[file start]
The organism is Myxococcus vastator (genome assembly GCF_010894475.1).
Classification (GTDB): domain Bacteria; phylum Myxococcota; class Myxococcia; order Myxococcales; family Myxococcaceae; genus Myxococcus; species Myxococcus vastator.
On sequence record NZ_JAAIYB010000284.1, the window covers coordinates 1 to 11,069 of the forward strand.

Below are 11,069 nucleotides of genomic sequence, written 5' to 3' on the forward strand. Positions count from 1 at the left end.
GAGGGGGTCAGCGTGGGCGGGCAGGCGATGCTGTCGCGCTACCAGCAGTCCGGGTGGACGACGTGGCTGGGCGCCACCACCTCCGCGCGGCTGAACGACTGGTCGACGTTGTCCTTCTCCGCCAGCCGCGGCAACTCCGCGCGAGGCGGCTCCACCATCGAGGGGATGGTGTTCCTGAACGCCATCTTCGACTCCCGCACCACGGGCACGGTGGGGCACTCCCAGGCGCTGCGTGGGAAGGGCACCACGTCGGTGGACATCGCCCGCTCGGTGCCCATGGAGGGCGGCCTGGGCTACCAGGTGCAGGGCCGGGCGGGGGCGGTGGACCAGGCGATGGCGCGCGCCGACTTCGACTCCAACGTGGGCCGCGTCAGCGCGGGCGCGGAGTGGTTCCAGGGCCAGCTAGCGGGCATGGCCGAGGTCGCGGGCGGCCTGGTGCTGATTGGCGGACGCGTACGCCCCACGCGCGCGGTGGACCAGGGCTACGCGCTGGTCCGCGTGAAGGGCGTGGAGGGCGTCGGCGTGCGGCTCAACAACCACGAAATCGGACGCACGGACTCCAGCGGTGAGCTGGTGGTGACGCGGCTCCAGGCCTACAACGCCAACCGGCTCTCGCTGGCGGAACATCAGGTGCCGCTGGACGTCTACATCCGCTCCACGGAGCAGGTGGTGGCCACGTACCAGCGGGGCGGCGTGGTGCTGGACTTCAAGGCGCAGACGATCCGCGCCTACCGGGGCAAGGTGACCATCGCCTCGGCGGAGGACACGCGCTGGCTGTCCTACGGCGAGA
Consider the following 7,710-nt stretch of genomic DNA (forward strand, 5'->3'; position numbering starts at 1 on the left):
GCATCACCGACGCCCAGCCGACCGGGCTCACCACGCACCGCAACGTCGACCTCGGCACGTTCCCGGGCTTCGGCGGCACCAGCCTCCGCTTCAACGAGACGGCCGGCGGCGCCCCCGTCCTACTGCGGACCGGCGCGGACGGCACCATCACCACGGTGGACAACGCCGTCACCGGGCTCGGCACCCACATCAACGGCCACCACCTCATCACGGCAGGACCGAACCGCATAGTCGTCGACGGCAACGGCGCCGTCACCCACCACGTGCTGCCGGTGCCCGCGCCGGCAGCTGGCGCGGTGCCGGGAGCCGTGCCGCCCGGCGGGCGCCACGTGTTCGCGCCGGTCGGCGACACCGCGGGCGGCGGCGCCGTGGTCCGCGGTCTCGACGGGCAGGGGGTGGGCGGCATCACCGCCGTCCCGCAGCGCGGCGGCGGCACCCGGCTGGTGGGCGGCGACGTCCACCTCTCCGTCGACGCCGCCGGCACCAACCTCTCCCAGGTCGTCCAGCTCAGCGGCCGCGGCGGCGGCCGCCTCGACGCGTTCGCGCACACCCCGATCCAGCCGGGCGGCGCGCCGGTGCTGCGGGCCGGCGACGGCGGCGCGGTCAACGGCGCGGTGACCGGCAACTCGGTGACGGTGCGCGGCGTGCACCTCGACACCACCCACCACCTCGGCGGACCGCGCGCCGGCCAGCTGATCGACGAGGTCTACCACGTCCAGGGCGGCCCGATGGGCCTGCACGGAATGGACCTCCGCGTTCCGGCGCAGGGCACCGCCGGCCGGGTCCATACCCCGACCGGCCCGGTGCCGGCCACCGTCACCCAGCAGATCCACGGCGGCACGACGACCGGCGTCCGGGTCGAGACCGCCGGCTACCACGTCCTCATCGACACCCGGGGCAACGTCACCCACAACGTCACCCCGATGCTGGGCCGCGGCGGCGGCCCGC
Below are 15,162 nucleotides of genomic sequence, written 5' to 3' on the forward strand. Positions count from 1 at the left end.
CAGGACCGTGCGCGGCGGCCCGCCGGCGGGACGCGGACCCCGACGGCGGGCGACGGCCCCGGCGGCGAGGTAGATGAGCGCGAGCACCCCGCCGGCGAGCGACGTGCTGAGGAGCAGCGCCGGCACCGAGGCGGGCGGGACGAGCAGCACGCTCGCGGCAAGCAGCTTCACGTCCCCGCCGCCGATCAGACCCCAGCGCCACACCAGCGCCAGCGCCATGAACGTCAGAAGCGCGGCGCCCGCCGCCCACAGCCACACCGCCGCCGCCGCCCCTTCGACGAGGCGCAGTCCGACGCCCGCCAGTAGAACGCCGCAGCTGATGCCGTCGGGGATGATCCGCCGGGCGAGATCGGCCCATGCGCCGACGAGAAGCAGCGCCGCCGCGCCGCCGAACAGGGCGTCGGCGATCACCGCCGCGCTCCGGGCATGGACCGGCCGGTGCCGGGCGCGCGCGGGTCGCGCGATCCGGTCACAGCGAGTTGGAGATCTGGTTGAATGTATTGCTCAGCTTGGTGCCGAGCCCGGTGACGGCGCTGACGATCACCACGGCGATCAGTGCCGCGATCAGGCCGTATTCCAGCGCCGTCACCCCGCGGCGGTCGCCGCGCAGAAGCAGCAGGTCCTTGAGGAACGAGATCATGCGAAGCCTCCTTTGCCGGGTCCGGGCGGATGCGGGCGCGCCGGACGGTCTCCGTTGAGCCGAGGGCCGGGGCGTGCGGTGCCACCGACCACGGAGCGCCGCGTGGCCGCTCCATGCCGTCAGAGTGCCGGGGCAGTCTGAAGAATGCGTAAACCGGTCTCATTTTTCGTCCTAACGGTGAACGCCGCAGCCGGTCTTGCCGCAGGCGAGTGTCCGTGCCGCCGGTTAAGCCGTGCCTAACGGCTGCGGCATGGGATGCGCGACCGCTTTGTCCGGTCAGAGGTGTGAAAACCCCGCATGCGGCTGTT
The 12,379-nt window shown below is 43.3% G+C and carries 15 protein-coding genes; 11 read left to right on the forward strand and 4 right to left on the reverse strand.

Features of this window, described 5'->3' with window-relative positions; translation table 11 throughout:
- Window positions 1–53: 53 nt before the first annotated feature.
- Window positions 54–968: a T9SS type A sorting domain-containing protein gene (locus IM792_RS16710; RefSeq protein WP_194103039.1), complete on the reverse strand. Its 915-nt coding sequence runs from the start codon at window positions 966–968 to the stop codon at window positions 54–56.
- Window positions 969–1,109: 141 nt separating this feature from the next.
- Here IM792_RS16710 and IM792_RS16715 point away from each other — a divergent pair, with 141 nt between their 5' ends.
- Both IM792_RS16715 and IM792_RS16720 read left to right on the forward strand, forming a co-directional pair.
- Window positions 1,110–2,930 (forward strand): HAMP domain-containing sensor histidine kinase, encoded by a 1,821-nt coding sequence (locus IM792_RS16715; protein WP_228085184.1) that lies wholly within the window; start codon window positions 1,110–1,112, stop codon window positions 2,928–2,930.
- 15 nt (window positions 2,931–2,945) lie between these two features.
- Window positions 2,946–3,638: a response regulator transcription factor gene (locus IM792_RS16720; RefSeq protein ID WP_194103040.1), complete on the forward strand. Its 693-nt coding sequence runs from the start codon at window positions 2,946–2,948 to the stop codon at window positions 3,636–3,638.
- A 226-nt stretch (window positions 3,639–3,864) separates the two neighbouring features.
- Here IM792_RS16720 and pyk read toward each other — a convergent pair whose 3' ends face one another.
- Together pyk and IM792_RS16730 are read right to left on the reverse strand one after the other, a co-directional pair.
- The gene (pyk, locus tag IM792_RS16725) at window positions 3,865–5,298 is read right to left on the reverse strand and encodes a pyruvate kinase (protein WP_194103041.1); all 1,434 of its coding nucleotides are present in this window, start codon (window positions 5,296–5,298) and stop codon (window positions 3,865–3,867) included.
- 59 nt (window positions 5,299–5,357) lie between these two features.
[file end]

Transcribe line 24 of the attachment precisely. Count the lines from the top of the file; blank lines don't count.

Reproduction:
- 59 nt (window positions 5,299–5,357) lie between these two features.